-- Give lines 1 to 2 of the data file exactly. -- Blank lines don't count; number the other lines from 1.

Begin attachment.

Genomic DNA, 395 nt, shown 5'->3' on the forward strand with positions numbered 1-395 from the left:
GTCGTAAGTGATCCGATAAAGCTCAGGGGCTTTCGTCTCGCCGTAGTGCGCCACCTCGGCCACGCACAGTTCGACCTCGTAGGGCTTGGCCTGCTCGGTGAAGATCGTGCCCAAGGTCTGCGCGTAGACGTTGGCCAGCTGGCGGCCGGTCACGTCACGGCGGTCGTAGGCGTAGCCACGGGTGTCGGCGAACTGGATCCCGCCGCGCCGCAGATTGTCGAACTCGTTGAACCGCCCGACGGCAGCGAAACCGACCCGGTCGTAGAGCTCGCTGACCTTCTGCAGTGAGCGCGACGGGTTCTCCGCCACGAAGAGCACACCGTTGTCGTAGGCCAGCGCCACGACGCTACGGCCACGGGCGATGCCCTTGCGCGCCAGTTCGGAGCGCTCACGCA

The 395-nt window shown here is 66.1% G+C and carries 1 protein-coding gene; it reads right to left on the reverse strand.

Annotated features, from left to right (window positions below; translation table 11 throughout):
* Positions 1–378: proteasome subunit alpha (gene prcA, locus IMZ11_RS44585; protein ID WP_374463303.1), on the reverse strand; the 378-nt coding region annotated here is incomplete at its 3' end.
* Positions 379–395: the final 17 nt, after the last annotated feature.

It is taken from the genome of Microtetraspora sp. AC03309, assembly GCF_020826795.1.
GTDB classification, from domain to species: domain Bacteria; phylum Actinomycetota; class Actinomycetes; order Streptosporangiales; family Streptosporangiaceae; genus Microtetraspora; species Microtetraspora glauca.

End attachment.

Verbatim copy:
Genomic DNA, 395 nt, shown 5'->3' on the forward strand with positions numbered 1-395 from the left:
GTCGTAAGTGATCCGATAAAGCTCAGGGGCTTTCGTCTCGCCGTAGTGCGCCACCTCGGCCACGCACAGTTCGACCTCGTAGGGCTTGGCCTGCTCGGTGAAGATCGTGCCCAAGGTCTGCGCGTAGACGTTGGCCAGCTGGCGGCCGGTCACGTCACGGCGGTCGTAGGCGTAGCCACGGGTGTCGGCGAACTGGATCCCGCCGCGCCGCAGATTGTCGAACTCGTTGAACCGCCCGACGGCAGCGAAACCGACCCGGTCGTAGAGCTCGCTGACCTTCTGCAGTGAGCGCGACGGGTTCTCCGCCACGAAGAGCACACCGTTGTCGTAGGCCAGCGCCACGACGCTACGGCCACGGGCGATGCCCTTGCGCGCCAGTTCGGAGCGCTCACGCA